The Billboard and Hollywood Reporter Film & TV Music Conference wrapped on Thursday with a conversation featuring composer Steven Price, the phenom responsible for scoring Gravity and this year’s Fury. Price spoke to ASCAP’s director of film and TV music, Jeff Jernigan, to dissect his recent work.
“It was trying to capture this sense of exhaustion,” Price said of Fury, directed by David Ayer and starring Brad Pitt. “The score kind of has a trudge to it, this natural sort of weight to it. And around that you have these characters within the machines — a lot of my work was trying to find this way of giving a sense of the machinery but the human being within it.”
On the conference’s second day, Price’s session was the standalone composer feature. Whereas day one included the likes of Trent Reznor and Atticus Ross, Mark Mothersbaugh, Howard Shore and Gregg Alexander, Thursday’s panels were mostly focused on digging into the many business aspects around the intersection of film and television within the music industry. A broad spectrum of subjects was featured, ranging from relatively low-budget music licensing for documentaries to often high-budget car commercials, the importance of cover songs, and tips to break through with music licensing. The keynote roundtable included some of the biggest studio executives in the city.
“I get we need a ‘Let it Go,’ and I’m like, ‘right away!'” joked Danielle Diego, executive VP of Fox Music. “People don’t realize how incredible it is, how they strike lightning, ‘We need another ‘Happy’…”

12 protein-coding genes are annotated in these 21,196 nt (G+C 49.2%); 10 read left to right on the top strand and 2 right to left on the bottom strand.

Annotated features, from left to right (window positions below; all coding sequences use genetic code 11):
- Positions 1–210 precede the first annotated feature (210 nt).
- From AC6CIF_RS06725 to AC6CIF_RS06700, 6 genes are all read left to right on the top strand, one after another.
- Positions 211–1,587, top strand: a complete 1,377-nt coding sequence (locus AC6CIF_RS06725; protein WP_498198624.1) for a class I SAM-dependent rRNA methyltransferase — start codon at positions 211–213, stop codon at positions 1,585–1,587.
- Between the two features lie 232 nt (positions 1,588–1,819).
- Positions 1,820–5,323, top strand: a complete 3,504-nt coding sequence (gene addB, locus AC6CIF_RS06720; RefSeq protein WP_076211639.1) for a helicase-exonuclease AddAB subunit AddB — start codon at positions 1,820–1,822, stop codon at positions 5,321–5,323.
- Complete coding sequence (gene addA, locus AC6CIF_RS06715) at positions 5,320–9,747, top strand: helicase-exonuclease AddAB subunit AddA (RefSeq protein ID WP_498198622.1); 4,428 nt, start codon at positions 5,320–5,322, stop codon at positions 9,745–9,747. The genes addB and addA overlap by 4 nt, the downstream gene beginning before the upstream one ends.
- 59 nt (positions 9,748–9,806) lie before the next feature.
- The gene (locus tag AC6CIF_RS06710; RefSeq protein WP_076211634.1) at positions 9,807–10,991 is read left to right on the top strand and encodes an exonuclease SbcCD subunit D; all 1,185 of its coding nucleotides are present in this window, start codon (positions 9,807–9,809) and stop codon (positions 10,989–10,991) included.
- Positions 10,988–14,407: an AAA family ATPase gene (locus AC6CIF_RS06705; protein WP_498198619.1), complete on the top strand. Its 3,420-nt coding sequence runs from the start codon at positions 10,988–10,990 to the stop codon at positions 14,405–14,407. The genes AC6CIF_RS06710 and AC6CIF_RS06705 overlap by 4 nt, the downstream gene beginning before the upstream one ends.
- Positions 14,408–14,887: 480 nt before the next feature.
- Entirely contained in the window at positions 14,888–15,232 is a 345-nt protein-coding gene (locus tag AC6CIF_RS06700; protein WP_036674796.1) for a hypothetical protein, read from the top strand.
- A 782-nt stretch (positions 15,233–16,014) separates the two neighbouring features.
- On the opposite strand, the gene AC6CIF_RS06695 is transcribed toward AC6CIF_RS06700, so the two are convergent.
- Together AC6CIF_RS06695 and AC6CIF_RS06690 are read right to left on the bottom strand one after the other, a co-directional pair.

Annie director Will Gluck announced he was “scared” going into his remake of the beloved stage musical and film classic, for which he employed superstar writer and singer Sia and producer Greg Kurstin. He said, “I was going to ruin a lot of kids’ childhoods. … A lot of people who love Annie were Annie, their sisters were Annie, their moms were Annie, they have this memory of being Annie when they put it on stage in middle school. So we didn’t want to touch that memory, we wanted to create our own. And I hope we did it.”
The past year has been an undeniably strong one for soundtracks — between Frozen, Guardians of the Galaxy, Annie and The Hunger Games, soundtracks haven’t seen such success since 1978. The year has also proven massive for covers and car commercials. Two key examples were on display Thursday: Us the Duo‘s career was built on six-second Vine video covers that have lead to a massive social media following and a major label record deal. Maroon 5, meanwhile, have achieved total dominance over automobile ads — Honda, Kia, and Nissan in the past 18 months — which has propelled the band’s success on radio and commercially.
In a panel on the importance of covers, Us the Duo declared they’ve been quietly capitalizing off Taylor Swift‘s break up with Spotify. The ground recorded its own version of Taylor’s smash hit “Shake It Off,” posting it to the streaming service and seeing more than 1 million plays and a boost of at least 500,000 to its own material. Kudos were given for spotting an opportunity and running with it.
Meanwhile, Maroon 5’s manager, Jordan Feldstein, revealed that “Sugar” will be the band’s next single and is set to be featured in a new Nissan campaign starting Nov. 18. Following the band’s deals with Honda and Kia, this is a unique benefit allowed by Levine’s role on The Voice, avoiding issues of exclusivity to any company.
“We just want to see Maroon in every car commercial,” joked Feldstein, when asked whether fans would see Maroon 5 dancing like the computer-generated hamsters do in recent Kia commercials. “As long as that happens, we’ll dance any way they want.”